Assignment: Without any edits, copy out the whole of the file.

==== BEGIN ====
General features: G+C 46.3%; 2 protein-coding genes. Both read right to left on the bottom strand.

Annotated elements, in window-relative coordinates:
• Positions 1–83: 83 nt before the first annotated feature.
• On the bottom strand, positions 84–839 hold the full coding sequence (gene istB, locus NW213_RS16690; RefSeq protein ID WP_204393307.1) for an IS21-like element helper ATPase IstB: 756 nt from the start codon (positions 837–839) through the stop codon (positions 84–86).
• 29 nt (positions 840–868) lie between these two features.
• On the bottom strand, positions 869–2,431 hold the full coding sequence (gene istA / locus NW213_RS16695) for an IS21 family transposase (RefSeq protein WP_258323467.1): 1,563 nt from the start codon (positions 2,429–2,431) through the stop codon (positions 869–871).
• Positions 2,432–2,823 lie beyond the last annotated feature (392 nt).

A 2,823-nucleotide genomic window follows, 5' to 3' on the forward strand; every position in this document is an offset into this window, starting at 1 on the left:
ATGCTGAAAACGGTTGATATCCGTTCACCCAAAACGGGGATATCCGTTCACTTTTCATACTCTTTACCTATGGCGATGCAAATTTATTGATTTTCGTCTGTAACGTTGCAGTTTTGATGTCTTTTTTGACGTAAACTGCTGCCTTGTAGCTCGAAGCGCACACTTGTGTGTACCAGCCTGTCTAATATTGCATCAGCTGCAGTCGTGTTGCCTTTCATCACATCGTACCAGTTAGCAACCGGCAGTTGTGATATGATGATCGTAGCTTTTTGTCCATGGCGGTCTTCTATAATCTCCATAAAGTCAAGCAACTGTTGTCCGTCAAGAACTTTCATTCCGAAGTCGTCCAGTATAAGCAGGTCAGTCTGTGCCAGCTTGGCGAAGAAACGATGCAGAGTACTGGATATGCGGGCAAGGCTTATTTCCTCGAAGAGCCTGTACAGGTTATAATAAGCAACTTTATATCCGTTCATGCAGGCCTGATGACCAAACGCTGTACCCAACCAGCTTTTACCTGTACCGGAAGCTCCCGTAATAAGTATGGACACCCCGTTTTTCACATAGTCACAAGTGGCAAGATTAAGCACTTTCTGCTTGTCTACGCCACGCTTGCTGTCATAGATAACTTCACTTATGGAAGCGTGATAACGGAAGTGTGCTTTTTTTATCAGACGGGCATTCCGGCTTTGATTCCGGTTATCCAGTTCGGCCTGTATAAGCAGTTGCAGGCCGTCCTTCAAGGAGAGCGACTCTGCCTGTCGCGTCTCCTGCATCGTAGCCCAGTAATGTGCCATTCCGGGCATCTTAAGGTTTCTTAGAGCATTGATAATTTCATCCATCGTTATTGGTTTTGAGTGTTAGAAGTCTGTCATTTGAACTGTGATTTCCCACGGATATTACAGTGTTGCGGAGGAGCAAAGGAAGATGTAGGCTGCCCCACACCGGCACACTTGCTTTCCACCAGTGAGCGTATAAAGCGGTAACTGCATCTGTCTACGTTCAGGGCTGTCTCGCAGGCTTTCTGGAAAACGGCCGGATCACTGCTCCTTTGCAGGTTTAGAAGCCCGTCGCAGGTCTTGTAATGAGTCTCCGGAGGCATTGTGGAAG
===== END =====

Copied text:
General features: G+C 46.3%; 2 protein-coding genes. Both read right to left on the bottom strand.

Annotated elements, in window-relative coordinates:
• Positions 1–83: 83 nt before the first annotated feature.
• On the bottom strand, positions 84–839 hold the full coding sequence (gene istB, locus NW213_RS16690; RefSeq protein ID WP_204393307.1) for an IS21-like element helper ATPase IstB: 756 nt from the start codon (positions 837–839) through the stop codon (positions 84–86).
• 29 nt (positions 840–868) lie between these two features.
• On the bottom strand, positions 869–2,431 hold the full coding sequence (gene istA / locus NW213_RS16695) for an IS21 family transposase (RefSeq protein WP_258323467.1): 1,563 nt from the start codon (positions 2,429–2,431) through the stop codon (positions 869–871).
• Positions 2,432–2,823 lie beyond the last annotated feature (392 nt).

A 2,823-nucleotide genomic window follows, 5' to 3' on the forward strand; every position in this document is an offset into this window, starting at 1 on the left:
ATGCTGAAAACGGTTGATATCCGTTCACCCAAAACGGGGATATCCGTTCACTTTTCATACTCTTTACCTATGGCGATGCAAATTTATTGATTTTCGTCTGTAACGTTGCAGTTTTGATGTCTTTTTTGACGTAAACTGCTGCCTTGTAGCTCGAAGCGCACACTTGTGTGTACCAGCCTGTCTAATATTGCATCAGCTGCAGTCGTGTTGCCTTTCATCACATCGTACCAGTTAGCAACCGGCAGTTGTGATATGATGATCGTAGCTTTTTGTCCATGGCGGTCTTCTATAATCTCCATAAAGTCAAGCAACTGTTGTCCGTCAAGAACTTTCATTCCGAAGTCGTCCAGTATAAGCAGGTCAGTCTGTGCCAGCTTGGCGAAGAAACGATGCAGAGTACTGGATATGCGGGCAAGGCTTATTTCCTCGAAGAGCCTGTACAGGTTATAATAAGCAACTTTATATCCGTTCATGCAGGCCTGATGACCAAACGCTGTACCCAACCAGCTTTTACCTGTACCGGAAGCTCCCGTAATAAGTATGGACACCCCGTTTTTCACATAGTCACAAGTGGCAAGATTAAGCACTTTCTGCTTGTCTACGCCACGCTTGCTGTCATAGATAACTTCACTTATGGAAGCGTGATAACGGAAGTGTGCTTTTTTTATCAGACGGGCATTCCGGCTTTGATTCCGGTTATCCAGTTCGGCCTGTATAAGCAGTTGCAGGCCGTCCTTCAAGGAGAGCGACTCTGCCTGTCGCGTCTCCTGCATCGTAGCCCAGTAATGTGCCATTCCGGGCATCTTAAGGTTTCTTAGAGCATTGATAATTTCATCCATCGTTATTGGTTTTGAGTGTTAGAAGTCTGTCATTTGAACTGTGATTTCCCACGGATATTACAGTGTTGCGGAGGAGCAAAGGAAGATGTAGGCTGCCCCACACCGGCACACTTGCTTTCCACCAGTGAGCGTATAAAGCGGTAACTGCATCTGTCTACGTTCAGGGCTGTCTCGCAGGCTTTCTGGAAAACGGCCGGATCACTGCTCCTTTGCAGGTTTAGAAGCCCGTCGCAGGTCTTGTAATGAGTCTCCGGAGGCATTGTGGAAG